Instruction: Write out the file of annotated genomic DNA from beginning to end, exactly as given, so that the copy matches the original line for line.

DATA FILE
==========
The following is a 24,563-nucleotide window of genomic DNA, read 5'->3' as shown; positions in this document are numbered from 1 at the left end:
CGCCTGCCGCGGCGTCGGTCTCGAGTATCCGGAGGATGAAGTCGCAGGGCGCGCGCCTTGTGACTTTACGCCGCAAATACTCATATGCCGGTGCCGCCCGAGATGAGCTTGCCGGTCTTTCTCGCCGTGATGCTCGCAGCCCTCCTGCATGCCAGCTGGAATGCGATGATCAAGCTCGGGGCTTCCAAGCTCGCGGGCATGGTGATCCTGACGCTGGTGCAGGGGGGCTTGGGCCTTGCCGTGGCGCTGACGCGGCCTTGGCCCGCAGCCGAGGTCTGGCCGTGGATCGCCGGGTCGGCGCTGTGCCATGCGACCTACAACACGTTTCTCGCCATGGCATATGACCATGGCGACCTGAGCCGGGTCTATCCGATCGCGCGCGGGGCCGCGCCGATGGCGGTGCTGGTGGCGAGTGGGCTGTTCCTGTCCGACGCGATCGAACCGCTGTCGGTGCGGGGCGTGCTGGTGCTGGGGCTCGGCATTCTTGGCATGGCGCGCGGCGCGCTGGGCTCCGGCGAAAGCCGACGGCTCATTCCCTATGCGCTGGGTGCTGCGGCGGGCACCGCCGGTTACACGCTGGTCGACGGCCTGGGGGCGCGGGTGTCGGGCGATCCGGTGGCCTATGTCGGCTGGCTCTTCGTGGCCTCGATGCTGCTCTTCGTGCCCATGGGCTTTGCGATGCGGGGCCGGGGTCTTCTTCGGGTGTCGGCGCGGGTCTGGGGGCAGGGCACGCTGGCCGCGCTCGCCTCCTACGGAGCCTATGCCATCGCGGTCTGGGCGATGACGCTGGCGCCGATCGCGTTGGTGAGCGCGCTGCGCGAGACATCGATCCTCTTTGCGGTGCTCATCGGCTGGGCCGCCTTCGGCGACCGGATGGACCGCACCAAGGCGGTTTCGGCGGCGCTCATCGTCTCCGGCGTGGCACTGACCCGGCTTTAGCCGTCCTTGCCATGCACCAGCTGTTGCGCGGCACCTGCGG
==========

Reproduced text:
The following is a 24,563-nucleotide window of genomic DNA, read 5'->3' as shown; positions in this document are numbered from 1 at the left end:
CGCCTGCCGCGGCGTCGGTCTCGAGTATCCGGAGGATGAAGTCGCAGGGCGCGCGCCTTGTGACTTTACGCCGCAAATACTCATATGCCGGTGCCGCCCGAGATGAGCTTGCCGGTCTTTCTCGCCGTGATGCTCGCAGCCCTCCTGCATGCCAGCTGGAATGCGATGATCAAGCTCGGGGCTTCCAAGCTCGCGGGCATGGTGATCCTGACGCTGGTGCAGGGGGGCTTGGGCCTTGCCGTGGCGCTGACGCGGCCTTGGCCCGCAGCCGAGGTCTGGCCGTGGATCGCCGGGTCGGCGCTGTGCCATGCGACCTACAACACGTTTCTCGCCATGGCATATGACCATGGCGACCTGAGCCGGGTCTATCCGATCGCGCGCGGGGCCGCGCCGATGGCGGTGCTGGTGGCGAGTGGGCTGTTCCTGTCCGACGCGATCGAACCGCTGTCGGTGCGGGGCGTGCTGGTGCTGGGGCTCGGCATTCTTGGCATGGCGCGCGGCGCGCTGGGCTCCGGCGAAAGCCGACGGCTCATTCCCTATGCGCTGGGTGCTGCGGCGGGCACCGCCGGTTACACGCTGGTCGACGGCCTGGGGGCGCGGGTGTCGGGCGATCCGGTGGCCTATGTCGGCTGGCTCTTCGTGGCCTCGATGCTGCTCTTCGTGCCCATGGGCTTTGCGATGCGGGGCCGGGGTCTTCTTCGGGTGTCGGCGCGGGTCTGGGGGCAGGGCACGCTGGCCGCGCTCGCCTCCTACGGAGCCTATGCCATCGCGGTCTGGGCGATGACGCTGGCGCCGATCGCGTTGGTGAGCGCGCTGCGCGAGACATCGATCCTCTTTGCGGTGCTCATCGGCTGGGCCGCCTTCGGCGACCGGATGGACCGCACCAAGGCGGTTTCGGCGGCGCTCATCGTCTCCGGCGTGGCACTGACCCGGCTTTAGCCGTCCTTGCCATGCACCAGCTGTTGCGCGGCACCTGCGG